The typical victim is a girl age 15 or younger who has been abused by a relative or acquaintance. Researchers at Sahlgrenska Academy reviewed the records of 196 people who had been convicted of child sexual abuse in Västra Götaland County in Western Sweden.
Anita Carlstedt and her team studied the relationship between the perpetrator and victim in each case. In order to generate sociodemographic, offender characteristic and mental disease data, the researchers also reviewed the records of 185 people who had been examined by a forensic psychiatrist after being convicted of child sexual abuse during the same period.
The studies found that the perpetrator in 27 percent of the cases was a stranger to the child.
“The majority of these cases did not involve physical contact,” says Anita Carlstedt. “Among the most common offenses were indecent exposure, masturbation and sexual harassment.”
Other results shows that:
• Eighty-five percent of the victims were girls, 12 percent boys and 3 percent girls and boys at the same time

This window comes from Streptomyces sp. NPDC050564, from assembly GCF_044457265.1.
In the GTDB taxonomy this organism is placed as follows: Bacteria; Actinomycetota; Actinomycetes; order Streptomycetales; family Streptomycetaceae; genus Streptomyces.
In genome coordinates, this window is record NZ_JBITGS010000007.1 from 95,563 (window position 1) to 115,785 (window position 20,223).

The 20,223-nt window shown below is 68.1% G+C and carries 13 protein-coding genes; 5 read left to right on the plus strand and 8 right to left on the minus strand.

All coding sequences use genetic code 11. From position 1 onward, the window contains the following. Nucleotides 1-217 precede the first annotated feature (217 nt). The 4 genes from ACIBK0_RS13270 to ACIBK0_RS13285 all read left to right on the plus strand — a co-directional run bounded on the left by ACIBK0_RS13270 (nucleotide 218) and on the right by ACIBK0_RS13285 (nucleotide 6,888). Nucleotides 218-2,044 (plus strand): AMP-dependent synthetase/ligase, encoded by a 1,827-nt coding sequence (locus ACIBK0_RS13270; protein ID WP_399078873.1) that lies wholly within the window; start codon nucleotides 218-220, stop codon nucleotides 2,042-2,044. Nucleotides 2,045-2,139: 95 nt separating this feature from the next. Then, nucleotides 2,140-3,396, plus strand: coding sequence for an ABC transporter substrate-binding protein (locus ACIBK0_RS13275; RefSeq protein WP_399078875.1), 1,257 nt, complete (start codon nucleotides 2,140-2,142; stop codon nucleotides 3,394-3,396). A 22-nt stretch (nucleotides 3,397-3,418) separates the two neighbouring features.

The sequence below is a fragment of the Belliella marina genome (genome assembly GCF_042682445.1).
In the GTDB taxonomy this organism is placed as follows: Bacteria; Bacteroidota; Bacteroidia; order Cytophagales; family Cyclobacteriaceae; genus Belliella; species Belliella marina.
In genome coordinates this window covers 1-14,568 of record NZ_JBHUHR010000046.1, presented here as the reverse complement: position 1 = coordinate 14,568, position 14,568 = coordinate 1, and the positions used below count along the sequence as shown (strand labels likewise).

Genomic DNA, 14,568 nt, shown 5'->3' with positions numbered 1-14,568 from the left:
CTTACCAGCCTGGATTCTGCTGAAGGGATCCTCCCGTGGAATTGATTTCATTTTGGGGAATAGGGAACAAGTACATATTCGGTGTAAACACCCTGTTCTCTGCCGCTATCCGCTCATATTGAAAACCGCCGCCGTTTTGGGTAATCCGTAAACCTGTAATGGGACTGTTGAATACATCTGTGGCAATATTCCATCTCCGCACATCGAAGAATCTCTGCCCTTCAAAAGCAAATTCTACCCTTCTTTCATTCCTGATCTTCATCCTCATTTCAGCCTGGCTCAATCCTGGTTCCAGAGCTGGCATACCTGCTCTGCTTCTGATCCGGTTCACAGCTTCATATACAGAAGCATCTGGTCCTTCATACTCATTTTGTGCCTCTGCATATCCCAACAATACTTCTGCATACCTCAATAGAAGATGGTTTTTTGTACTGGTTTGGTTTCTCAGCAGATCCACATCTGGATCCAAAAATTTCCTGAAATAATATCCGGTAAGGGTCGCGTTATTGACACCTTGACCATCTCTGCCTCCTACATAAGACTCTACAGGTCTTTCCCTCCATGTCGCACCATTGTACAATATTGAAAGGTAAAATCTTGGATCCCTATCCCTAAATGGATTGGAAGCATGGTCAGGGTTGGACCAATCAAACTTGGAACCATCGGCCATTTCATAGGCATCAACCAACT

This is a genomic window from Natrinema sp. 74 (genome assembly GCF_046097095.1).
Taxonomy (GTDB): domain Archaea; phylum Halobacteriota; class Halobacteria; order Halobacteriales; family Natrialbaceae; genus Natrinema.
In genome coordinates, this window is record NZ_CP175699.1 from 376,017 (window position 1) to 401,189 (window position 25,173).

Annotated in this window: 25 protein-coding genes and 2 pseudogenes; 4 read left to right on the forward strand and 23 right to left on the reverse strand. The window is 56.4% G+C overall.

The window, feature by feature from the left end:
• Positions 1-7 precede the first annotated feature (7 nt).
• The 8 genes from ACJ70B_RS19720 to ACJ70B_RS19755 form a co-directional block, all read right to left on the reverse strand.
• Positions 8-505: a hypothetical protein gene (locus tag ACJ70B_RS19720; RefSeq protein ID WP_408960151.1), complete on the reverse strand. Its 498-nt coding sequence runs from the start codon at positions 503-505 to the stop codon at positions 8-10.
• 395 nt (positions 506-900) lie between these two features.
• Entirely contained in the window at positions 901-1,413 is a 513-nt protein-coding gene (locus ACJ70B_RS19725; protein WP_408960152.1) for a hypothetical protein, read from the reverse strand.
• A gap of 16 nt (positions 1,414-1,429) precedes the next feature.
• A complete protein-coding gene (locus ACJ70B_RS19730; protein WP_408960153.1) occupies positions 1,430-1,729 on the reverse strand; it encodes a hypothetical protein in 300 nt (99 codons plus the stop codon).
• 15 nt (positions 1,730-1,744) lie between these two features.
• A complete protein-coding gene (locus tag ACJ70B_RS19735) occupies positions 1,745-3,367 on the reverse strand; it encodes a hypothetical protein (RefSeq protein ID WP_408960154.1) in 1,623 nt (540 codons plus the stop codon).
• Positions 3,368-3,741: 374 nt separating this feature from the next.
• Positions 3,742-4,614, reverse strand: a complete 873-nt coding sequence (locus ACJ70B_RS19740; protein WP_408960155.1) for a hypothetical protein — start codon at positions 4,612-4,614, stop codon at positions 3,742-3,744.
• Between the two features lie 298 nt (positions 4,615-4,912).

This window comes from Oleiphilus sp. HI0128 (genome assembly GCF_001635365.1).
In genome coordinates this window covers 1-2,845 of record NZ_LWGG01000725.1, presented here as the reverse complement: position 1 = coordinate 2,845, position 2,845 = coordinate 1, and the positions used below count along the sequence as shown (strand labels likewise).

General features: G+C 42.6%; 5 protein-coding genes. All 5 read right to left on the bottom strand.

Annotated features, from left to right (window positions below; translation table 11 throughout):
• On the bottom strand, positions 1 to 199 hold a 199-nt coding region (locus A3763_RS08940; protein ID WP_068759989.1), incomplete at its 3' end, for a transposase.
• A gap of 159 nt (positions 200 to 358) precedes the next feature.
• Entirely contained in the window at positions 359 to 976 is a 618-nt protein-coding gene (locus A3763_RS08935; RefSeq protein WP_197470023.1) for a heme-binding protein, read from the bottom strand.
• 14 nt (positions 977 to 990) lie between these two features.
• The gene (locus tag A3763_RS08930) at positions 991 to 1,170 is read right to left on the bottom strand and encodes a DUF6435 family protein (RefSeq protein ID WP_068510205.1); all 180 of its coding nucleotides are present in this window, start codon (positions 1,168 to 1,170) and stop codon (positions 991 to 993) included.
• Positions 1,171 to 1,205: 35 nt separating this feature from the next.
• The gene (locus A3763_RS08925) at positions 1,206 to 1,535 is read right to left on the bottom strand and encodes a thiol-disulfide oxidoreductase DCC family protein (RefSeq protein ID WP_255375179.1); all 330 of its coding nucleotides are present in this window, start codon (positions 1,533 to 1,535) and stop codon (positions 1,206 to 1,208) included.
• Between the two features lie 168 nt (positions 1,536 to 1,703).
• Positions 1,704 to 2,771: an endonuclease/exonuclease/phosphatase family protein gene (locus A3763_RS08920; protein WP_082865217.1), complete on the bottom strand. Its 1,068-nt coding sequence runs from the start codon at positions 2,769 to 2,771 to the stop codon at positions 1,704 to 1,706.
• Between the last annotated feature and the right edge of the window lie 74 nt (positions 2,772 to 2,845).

• Most of the offenses were violent, penetration being the most frequent act
• Only 8 percent of the perpetrators were examined by a forensic psychiatrist before or during the trial
• The sentences were generally mild
• Perpetrators born abroad received stiffer sentences for the same offenses
• Between 10 and 14 percent of perpetrators went on to become recidivists
“One key conclusion is that the risk of recidivism is generally low,” says Anita Carlstedt. “But the risk was somewhat higher when the perpetrator was not a relative or acquaintance of the child.”
The reason for the study is that previous research on child sexual abuse has suffered from major defects, primarily because so many cases go unreported and it is often difficult to prove that the defendant is guilty beyond a reasonable doubt. The purpose of the thesis was to contribute to our knowledge about sex offenders, the nature of the offenses they commit and the types of sentences they receive.
“Learning more about sex offenders is vitally important if we are to treat them in a constructive manner and improve the results of forensic psychiatrists,” says Anita Carlstedt.
Link to thesis: http://hdl.handle.net/2077/29705
Anita Carlstedt, Centre for Ethics, Law and Mental Health at the Institute of Neuroscience and Physiology, Sahlgrenska Academy, University of Gothenburg
Phone: +46 31 343 87 32